Continental Paper Bag Company v. Eastern Paper Bag Company

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Continental Paper Bag Company v. Eastern Paper Bag Company by Joseph McKenna
Syllabus
Continental Paper Bag Co. v. Eastern Paper Bag Co., 210 U.S. 405 (1908), was a case in which the Supreme Court of the United States established the principle that patent holders have no obligation to use their patent. — Excerpted from Continental Paper Bag Co. v. Eastern Paper Bag Co. on Wikipedia, the free encyclopedia.
Court Documents
Opinion of the Court

United States Supreme Court

210 U.S. 405

CONTINENTAL PAPER BAG COMPANY  v.  EASTERN PAPER BAG COMPANY

 Argued: April 15, 1908. --- Decided: June 1, 1908

This is a bill in equity to restrain the infringement of letters patent No. 558,969, issued to William Liddell for an improvement in paper bag machines, for making what are designated in the trade as self-opening square bags. The claims in suit do not include mechanism for making a complete bag, but only mechanism for distending one end of a tucked or bellows-folded paper tube made by other mechanism, and folding it down into a form known in the art as the 'diamond fold.' This fold is flattened and pasted by other mechanism and forms a square bottom to the bag.

The bill is in the usual form and alleges infringement of the claims by the Continental Paper Bag Company, hereafter called the Continental Company, and prays for an accounting and an injunction.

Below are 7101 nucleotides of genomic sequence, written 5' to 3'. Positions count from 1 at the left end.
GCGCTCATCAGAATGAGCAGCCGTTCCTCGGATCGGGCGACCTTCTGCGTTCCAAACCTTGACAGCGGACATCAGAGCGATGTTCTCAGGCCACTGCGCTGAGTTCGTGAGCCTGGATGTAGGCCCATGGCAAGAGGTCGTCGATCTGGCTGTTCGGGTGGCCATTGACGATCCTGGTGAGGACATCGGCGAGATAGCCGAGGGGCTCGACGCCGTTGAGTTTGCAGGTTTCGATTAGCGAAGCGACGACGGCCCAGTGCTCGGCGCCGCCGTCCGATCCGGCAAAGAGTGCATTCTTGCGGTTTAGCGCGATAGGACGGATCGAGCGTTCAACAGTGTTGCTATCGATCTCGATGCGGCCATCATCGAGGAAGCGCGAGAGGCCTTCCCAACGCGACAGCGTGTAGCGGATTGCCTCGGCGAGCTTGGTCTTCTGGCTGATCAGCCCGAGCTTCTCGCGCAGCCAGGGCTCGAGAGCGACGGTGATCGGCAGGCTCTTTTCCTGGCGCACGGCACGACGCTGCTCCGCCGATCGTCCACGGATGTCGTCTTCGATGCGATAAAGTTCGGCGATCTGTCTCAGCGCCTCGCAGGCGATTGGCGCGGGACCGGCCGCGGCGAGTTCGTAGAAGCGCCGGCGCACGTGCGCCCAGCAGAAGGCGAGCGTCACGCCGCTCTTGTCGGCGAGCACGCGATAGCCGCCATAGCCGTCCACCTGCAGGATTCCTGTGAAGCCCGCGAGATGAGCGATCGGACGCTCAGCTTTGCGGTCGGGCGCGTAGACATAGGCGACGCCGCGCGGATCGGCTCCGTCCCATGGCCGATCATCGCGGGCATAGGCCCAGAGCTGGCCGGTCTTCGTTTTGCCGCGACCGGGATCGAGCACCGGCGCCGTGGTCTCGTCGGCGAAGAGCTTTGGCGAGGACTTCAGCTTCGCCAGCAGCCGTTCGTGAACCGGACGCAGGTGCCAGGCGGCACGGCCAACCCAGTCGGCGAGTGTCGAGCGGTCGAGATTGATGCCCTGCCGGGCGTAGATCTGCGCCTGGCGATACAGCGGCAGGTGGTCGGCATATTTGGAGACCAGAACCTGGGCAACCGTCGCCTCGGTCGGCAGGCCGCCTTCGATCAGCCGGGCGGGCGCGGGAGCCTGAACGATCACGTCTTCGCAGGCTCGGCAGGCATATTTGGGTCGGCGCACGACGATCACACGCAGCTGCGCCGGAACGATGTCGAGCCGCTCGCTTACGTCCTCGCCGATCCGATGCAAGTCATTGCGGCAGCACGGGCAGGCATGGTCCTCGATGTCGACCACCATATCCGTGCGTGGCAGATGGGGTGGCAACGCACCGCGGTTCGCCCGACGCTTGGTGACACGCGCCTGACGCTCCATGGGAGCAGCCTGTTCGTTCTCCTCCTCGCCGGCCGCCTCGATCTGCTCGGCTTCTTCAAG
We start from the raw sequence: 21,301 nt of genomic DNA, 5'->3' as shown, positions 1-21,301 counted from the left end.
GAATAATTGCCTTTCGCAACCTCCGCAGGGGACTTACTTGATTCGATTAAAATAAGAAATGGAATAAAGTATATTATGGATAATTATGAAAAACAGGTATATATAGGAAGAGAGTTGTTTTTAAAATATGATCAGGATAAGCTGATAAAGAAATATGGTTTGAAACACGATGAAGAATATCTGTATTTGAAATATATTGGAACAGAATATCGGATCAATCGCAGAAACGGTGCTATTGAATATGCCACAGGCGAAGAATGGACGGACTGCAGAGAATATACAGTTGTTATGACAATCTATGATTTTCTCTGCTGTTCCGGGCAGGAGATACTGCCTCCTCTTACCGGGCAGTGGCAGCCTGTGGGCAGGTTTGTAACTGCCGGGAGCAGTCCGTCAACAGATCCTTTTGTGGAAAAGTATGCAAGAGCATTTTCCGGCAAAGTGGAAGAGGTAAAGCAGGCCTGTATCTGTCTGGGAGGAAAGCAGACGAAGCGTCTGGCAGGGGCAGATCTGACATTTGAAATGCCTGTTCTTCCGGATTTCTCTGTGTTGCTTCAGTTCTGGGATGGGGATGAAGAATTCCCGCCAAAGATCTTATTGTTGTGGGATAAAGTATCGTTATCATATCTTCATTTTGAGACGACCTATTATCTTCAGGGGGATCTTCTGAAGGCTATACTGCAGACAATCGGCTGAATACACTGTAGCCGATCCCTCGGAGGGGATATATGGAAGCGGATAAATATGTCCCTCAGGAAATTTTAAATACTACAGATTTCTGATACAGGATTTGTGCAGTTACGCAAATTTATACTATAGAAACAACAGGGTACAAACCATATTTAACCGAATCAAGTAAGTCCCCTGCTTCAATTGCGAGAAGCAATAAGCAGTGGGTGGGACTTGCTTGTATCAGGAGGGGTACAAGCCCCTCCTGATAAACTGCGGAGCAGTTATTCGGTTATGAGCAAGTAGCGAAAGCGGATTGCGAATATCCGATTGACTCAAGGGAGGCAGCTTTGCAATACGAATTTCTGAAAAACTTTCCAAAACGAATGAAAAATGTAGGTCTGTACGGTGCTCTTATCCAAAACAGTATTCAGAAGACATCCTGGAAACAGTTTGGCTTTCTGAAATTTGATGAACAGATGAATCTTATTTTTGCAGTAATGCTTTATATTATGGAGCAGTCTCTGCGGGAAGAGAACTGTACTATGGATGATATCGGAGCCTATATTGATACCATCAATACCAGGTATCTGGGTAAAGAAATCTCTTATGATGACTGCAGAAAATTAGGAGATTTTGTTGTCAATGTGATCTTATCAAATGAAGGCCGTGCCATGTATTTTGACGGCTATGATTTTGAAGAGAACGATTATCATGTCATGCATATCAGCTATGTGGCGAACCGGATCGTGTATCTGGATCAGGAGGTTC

The answer interposed the defense of nonjurisdiction of a court of equity, noninfringement of the Liddell patent by defendant (Continental Company), and want of invention.

The allegation of the answer as to the jurisdiction of the court is as follows:

'The defendant says, on information, advice, and belief, that a court of equity has no jurisdiction to grant any prayer of the bill of complaint, even if the said Liddell patent, No. 558,969, were valid, and even if the defendant's paper bag machines were to be held to infringe that patent; because the said patent, No. 558,969, is a mere paper proposition which the complainant has never put into effect or use, and because it is contrary to equity to suppress a useful and established business, like that which the defendant is prosecuting with its paper bag machines, at the request of a complainant which simply owns one paper bag machine patent that has never been employed by that complainant in any way in any paper bag machinery, and because the complainant in this case has a plain, adequate, and complete remedy at law for any infringement which may have been done upon Liddell letters patent, No. 558,969.'

The circuit court adjudged the patent valid as to the first, second, and seventh claims thereof; that the Eastern Paper Bag Company was the owner of the letters patent; that Liddell was the original and first inventor of the improvements described in the claims; and that the Continental Company had infringed the same. It was also adjudged that the Eastern Company recover of the Continental Company the profit the latter had made or received by the infringement. An account was ordered and a perpetual injunction decreed. 142 Fed. 479. The decree was affirmed by the circuit court of appeals. 80 C. C. A. 407, 150 Fed. 741. This certiorari was then granted.

Mr. Albert H. Walker for petitioner.

[Argument of Counsel from pages 407-410 intentionally omitted]

Messrs. Francis T. Chambers, Samuel R. Betts, James J. Cosgrove, and Betts, Sheffield, & Betts for respondent.

[Argument of Counsel from Pages 410-413 intentionally omitted]

Mr. Justice McKenna delivered the opinion of the court:

Notes[edit]

This work is in the public domain in the United States because it is a work of the United States federal government (see 17 U.S.C. 105).